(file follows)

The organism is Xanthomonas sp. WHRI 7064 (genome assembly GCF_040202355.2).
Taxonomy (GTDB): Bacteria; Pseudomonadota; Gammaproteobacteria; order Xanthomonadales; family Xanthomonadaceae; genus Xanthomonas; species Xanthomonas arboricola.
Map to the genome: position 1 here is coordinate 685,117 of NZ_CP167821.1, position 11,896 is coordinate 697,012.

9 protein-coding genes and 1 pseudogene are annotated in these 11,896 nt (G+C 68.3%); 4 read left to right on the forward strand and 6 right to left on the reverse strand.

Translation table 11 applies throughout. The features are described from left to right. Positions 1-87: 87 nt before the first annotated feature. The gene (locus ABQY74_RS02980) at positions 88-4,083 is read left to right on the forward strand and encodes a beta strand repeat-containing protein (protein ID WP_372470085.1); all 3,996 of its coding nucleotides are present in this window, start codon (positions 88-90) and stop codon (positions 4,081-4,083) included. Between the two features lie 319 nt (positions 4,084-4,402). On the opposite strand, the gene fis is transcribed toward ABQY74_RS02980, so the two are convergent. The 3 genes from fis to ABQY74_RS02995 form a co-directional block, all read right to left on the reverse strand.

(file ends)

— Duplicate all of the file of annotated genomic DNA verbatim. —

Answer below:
The organism is Xanthomonas sp. WHRI 7064 (genome assembly GCF_040202355.2).
Taxonomy (GTDB): Bacteria; Pseudomonadota; Gammaproteobacteria; order Xanthomonadales; family Xanthomonadaceae; genus Xanthomonas; species Xanthomonas arboricola.
Map to the genome: position 1 here is coordinate 685,117 of NZ_CP167821.1, position 11,896 is coordinate 697,012.

9 protein-coding genes and 1 pseudogene are annotated in these 11,896 nt (G+C 68.3%); 4 read left to right on the forward strand and 6 right to left on the reverse strand.

Translation table 11 applies throughout. The features are described from left to right. Positions 1-87: 87 nt before the first annotated feature. The gene (locus ABQY74_RS02980) at positions 88-4,083 is read left to right on the forward strand and encodes a beta strand repeat-containing protein (protein ID WP_372470085.1); all 3,996 of its coding nucleotides are present in this window, start codon (positions 88-90) and stop codon (positions 4,081-4,083) included. Between the two features lie 319 nt (positions 4,084-4,402). On the opposite strand, the gene fis is transcribed toward ABQY74_RS02980, so the two are convergent. The 3 genes from fis to ABQY74_RS02995 form a co-directional block, all read right to left on the reverse strand.